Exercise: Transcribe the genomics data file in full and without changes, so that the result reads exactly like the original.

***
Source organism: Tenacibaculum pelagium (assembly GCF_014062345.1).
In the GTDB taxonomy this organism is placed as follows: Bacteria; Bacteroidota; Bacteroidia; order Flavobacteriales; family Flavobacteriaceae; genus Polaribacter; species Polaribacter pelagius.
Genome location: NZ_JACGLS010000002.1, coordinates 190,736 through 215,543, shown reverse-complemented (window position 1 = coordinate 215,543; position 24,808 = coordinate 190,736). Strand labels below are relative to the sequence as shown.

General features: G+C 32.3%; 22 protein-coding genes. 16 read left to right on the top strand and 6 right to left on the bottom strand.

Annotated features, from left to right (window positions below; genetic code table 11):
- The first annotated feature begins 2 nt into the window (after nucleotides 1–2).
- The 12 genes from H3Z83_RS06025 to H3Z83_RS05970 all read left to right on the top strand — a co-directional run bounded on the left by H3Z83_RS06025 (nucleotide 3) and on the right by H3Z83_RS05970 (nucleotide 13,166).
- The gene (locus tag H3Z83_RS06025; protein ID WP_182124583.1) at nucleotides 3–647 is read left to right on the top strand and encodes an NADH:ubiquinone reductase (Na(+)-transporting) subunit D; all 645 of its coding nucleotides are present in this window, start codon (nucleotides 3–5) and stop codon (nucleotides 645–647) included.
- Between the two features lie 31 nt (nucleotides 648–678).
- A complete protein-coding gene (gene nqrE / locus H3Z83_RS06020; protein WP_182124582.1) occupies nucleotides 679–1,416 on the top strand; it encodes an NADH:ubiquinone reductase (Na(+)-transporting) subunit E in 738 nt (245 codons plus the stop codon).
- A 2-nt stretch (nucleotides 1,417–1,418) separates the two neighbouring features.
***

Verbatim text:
Source organism: Tenacibaculum pelagium (assembly GCF_014062345.1).
In the GTDB taxonomy this organism is placed as follows: Bacteria; Bacteroidota; Bacteroidia; order Flavobacteriales; family Flavobacteriaceae; genus Polaribacter; species Polaribacter pelagius.
Genome location: NZ_JACGLS010000002.1, coordinates 190,736 through 215,543, shown reverse-complemented (window position 1 = coordinate 215,543; position 24,808 = coordinate 190,736). Strand labels below are relative to the sequence as shown.

General features: G+C 32.3%; 22 protein-coding genes. 16 read left to right on the top strand and 6 right to left on the bottom strand.

Annotated features, from left to right (window positions below; genetic code table 11):
- The first annotated feature begins 2 nt into the window (after nucleotides 1–2).
- The 12 genes from H3Z83_RS06025 to H3Z83_RS05970 all read left to right on the top strand — a co-directional run bounded on the left by H3Z83_RS06025 (nucleotide 3) and on the right by H3Z83_RS05970 (nucleotide 13,166).
- The gene (locus tag H3Z83_RS06025; protein ID WP_182124583.1) at nucleotides 3–647 is read left to right on the top strand and encodes an NADH:ubiquinone reductase (Na(+)-transporting) subunit D; all 645 of its coding nucleotides are present in this window, start codon (nucleotides 3–5) and stop codon (nucleotides 645–647) included.
- Between the two features lie 31 nt (nucleotides 648–678).
- A complete protein-coding gene (gene nqrE / locus H3Z83_RS06020; protein WP_182124582.1) occupies nucleotides 679–1,416 on the top strand; it encodes an NADH:ubiquinone reductase (Na(+)-transporting) subunit E in 738 nt (245 codons plus the stop codon).
- A 2-nt stretch (nucleotides 1,417–1,418) separates the two neighbouring features.